The theory regarding the action of magic which is adhered to by Sinhalese magicians, although far from agreeing with the opinions of many European authorities of the present day, appears to correctly preserve the primitive ideas on the subject, if we may judge by the notions current in Early Egypt,1 Western Africa, Australia, and China. According to it, injurious magic does not perform, and cannot possibly in any way perform the required acts of itself, but is merely the authorisation, or some say-as in Egypt and China,®the command, issued to malevolent spirits to intervene in the manner desired by the magician. The position is defined in terms which nearly coincide with the Sinhalese ideas, in one of Asvaghosha's sermons as translated in Beal's Buddhist Literature in China, p. 110:—

'Because of lust and anger and ignorance
These wicked charms [spells] are used;
And when these harmful words are woven,
Then the evil spirits catch the words

And with them hurt the world,

And do deeds of mischief everywhere.'

It is evident that, conversely, beneficial magic must act

1 Dr. Budge. Egyptian Magic.

2 Dr. Nassau. Fetishism in West Africa; Baudin. Fetichism and Fetich Worshippers.

3 Dr. Howitt. The Native Tribes of South-east Australia. Spencer and Gillen. The Native Tribes of Central Australia.

4 Dr. de Groot. The Religious System of China.

5 Dr. Budge. Egyptian Magic, p. 4.

6 Dr. de Groot, op. cit. Vol. v, p. 917.

in a similar manner, through its influence over benevolent spirits, in addition to its own inherent protective action in some cases, owing to its power of repelling evil spirits. Thus the Cross, being continually a powerful beneficial and protective symbol, becomes the permanent dwelling of a favourable spirit, exactly like the fetish amulets of Africa. Its Egyptian and Accadian meaning 'to dwell' may possibly have some connection with this belief.


Like the later magical circle, the enclosing line round the Cross would be thought to guard it from the intrusion of unfavourable spirits, who might neutralise its beneficial qualities. Both benevolent and malevolent spirits have a well-marked partiality for Crosses, and cross-roads are universally supposed to be favourite spirit-haunts. In West Africa I learnt from the Jõlas of the Gambia Valley that the treatment for some diseases is only effective when the medicine is prepared and applied in the middle of a road-crossing. In India, cross-roads are included with the temples of the Gods as auspicious objects, and the Rig Veda (ii, 5, 6) states that Agni stands 'on sure ground where paths are parted.' Buddha specially pointed out that such places are suitable sites for the erection of dāgabas. Of course the relics deposited in them would there receive the protection of favourable spirits. This will explain why it was usual to make four (or at any rate three) entrances to the enclosures in which the early dagabas were erected; by their construction the edifices became situated at cross-roads. To what extent the guardian spirits are thought to defend such structures may be judged by the general belief in Ceylon that any persons who break into one unlawfully will certainly die within a year. Several instances of such deaths have been related to me.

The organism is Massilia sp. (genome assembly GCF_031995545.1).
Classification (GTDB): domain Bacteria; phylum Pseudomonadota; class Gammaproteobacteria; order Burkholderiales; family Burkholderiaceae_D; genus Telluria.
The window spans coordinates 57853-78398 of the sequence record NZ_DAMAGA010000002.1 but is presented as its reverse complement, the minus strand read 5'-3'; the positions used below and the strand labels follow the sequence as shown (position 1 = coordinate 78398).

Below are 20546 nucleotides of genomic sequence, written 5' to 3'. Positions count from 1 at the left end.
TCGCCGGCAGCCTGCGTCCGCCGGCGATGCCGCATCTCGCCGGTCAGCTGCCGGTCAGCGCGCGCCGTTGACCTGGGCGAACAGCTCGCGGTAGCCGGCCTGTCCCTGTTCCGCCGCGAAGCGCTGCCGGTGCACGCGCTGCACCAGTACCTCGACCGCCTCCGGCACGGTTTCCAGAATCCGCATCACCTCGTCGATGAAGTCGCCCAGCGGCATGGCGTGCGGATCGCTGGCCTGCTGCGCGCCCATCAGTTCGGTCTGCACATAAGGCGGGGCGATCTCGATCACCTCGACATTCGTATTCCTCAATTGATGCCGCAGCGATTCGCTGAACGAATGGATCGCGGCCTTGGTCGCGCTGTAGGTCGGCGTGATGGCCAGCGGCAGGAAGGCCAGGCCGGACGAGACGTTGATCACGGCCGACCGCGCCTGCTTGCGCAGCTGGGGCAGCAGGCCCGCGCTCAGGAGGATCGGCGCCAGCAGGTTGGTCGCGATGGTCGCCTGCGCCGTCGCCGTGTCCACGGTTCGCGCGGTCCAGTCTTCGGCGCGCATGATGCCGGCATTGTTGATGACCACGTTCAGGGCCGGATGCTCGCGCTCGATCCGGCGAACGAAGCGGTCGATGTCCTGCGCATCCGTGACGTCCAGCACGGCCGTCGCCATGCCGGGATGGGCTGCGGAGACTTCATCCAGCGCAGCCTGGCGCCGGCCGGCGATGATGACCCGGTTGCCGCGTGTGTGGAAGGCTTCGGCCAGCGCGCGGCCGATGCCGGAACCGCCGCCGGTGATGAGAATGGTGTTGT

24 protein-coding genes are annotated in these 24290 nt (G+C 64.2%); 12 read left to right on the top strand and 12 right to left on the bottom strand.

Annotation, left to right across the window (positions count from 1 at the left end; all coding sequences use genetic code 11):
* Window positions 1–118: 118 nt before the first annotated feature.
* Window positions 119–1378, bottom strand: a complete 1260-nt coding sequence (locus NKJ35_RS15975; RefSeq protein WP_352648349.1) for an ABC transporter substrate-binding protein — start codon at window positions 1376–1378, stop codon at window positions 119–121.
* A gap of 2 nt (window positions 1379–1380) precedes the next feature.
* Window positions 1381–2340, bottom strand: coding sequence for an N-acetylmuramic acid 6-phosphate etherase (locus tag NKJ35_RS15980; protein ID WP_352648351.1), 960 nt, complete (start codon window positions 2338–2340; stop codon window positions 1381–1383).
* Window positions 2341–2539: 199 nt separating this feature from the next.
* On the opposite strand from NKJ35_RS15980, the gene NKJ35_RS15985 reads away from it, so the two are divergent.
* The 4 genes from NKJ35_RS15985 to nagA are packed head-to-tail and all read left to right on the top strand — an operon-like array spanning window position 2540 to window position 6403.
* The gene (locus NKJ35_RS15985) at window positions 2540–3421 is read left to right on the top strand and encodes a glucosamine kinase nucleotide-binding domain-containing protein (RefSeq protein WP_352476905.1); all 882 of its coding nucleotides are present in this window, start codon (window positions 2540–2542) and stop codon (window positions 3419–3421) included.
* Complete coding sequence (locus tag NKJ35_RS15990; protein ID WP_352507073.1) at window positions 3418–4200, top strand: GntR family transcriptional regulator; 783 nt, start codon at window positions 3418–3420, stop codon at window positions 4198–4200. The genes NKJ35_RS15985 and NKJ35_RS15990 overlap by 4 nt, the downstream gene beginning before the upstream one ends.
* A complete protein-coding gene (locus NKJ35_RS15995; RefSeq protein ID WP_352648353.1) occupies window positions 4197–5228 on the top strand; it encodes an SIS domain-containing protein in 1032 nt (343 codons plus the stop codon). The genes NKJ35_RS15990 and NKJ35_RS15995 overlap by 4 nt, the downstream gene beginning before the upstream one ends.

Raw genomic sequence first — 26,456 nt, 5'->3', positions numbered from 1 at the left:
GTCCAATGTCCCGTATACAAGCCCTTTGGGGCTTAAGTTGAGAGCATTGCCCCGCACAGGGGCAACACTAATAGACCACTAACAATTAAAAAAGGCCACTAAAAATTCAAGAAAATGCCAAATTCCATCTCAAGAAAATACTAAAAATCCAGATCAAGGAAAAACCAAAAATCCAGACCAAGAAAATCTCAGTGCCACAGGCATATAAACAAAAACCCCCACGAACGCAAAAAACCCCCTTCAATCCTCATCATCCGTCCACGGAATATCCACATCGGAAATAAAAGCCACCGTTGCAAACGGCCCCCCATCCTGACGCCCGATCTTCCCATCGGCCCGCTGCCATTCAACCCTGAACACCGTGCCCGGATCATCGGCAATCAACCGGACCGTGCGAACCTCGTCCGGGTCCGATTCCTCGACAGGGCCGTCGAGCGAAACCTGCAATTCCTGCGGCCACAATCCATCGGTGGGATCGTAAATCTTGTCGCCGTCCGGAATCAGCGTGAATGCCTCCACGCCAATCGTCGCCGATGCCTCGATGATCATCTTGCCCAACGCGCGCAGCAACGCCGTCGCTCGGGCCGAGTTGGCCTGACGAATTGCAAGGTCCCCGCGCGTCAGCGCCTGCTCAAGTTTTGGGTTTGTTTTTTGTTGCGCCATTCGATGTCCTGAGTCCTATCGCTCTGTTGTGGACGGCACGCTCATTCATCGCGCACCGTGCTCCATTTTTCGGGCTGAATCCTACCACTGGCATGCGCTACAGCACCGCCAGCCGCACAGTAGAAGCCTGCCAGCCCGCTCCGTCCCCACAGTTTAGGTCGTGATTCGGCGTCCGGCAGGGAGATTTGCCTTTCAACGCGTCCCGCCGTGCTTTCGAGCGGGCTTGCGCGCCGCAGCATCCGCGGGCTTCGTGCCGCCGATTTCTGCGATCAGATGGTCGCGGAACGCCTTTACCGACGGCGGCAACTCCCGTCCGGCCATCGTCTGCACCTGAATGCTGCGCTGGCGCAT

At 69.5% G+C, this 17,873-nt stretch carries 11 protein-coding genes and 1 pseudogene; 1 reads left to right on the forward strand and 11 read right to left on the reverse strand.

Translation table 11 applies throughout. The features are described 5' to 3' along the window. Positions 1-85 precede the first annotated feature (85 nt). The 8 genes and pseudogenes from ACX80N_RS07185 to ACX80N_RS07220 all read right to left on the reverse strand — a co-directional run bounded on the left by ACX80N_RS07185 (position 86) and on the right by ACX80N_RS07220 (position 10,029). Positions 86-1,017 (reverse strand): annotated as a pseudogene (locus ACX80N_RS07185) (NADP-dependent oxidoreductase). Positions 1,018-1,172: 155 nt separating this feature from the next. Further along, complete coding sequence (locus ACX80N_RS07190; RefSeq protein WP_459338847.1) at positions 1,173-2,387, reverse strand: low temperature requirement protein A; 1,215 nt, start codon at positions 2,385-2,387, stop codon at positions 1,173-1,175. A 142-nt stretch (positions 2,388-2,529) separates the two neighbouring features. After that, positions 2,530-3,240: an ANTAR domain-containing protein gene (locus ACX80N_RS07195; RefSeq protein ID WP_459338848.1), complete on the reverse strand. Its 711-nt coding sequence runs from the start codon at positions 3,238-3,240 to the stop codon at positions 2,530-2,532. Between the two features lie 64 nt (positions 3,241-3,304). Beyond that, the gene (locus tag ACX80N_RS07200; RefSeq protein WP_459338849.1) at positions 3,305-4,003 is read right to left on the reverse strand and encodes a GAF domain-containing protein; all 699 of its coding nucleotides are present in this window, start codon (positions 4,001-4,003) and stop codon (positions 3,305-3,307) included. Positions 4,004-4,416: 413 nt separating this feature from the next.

Notwithstanding the opinions which several learned authors have expressed on the subject, I am unable to feel satisfied

1 As when their names, or, as in the Kalevala, their origins, are

mentioned. Compare also Rig Veda, i, 156, v. 2, 3.

2 S.B.E., Vol. ii, The Sacred Laws of the Aryas, p. 223.

3 S.B.E., Vol. xi, Buddhist Suttas (Davids), pp. 93 and 125. See also The Jataka, No. 418, Vol. iii, p. 260.